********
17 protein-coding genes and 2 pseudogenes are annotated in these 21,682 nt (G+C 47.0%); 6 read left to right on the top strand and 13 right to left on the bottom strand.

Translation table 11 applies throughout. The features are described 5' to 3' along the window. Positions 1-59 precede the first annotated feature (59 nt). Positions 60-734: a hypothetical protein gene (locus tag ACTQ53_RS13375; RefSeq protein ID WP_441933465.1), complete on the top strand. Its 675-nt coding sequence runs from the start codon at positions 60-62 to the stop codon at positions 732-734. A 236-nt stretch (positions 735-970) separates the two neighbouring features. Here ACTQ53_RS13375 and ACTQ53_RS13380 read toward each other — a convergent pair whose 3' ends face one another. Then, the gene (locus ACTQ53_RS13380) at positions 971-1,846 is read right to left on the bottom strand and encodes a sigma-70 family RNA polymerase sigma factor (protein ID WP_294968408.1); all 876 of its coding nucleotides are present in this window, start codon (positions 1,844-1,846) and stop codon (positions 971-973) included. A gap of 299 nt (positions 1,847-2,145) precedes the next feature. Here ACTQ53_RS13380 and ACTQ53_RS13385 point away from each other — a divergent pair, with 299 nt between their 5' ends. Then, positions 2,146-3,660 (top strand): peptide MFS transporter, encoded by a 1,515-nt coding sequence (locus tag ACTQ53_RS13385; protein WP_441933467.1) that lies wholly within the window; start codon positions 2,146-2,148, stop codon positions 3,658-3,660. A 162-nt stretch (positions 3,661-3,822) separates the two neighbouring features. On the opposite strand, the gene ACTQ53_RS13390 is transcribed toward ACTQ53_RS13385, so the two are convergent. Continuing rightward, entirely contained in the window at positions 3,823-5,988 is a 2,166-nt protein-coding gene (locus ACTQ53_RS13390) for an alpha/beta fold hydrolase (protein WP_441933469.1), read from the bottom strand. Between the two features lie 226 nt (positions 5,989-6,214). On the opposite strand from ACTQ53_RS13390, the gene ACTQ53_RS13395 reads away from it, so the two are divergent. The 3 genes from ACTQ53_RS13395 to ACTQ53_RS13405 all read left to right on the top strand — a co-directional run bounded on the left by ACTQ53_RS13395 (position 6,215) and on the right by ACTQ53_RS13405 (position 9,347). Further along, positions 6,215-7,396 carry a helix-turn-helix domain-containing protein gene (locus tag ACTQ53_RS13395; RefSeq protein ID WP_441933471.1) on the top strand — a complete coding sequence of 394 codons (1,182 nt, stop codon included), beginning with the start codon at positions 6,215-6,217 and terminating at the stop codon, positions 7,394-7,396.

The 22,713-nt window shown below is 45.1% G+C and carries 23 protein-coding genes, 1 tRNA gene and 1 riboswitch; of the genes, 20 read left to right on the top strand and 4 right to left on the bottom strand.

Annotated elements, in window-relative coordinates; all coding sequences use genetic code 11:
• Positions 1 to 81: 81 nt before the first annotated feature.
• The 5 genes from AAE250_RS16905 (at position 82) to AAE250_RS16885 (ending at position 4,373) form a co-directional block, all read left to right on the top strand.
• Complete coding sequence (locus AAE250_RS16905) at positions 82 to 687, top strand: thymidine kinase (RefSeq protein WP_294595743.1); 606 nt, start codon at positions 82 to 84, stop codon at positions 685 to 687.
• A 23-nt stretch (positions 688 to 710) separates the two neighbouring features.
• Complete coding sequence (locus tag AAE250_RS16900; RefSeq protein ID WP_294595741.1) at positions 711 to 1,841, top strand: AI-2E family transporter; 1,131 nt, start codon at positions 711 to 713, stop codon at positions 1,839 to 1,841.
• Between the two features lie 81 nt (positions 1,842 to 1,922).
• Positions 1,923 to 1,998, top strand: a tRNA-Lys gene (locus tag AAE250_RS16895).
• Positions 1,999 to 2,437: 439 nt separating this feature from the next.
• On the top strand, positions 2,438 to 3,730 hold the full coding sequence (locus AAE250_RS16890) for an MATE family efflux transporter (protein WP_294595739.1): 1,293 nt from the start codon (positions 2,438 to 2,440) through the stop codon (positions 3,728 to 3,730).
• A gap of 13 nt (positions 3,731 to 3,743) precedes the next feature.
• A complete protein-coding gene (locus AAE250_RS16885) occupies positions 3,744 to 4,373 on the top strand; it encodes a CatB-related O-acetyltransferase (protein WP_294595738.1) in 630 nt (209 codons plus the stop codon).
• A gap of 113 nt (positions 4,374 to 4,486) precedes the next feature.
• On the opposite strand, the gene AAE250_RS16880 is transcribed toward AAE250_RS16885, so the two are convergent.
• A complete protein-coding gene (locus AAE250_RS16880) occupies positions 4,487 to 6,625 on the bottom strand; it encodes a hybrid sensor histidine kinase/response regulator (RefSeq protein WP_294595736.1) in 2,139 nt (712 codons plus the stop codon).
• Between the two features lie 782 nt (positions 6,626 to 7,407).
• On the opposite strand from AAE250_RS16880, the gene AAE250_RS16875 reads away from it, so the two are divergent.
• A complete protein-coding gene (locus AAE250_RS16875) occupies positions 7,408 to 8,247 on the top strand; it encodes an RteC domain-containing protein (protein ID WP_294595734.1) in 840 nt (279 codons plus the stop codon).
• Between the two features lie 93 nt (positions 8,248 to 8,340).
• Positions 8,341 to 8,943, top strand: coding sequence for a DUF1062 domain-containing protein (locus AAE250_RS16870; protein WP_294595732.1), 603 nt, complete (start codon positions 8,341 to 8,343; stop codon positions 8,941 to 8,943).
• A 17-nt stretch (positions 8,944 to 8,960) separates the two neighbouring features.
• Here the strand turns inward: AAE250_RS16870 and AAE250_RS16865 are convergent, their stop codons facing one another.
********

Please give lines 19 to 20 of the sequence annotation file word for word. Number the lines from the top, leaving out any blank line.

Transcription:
• Between the two features lie 782 nt (positions 6,626 to 7,407).
• On the opposite strand from AAE250_RS16880, the gene AAE250_RS16875 reads away from it, so the two are divergent.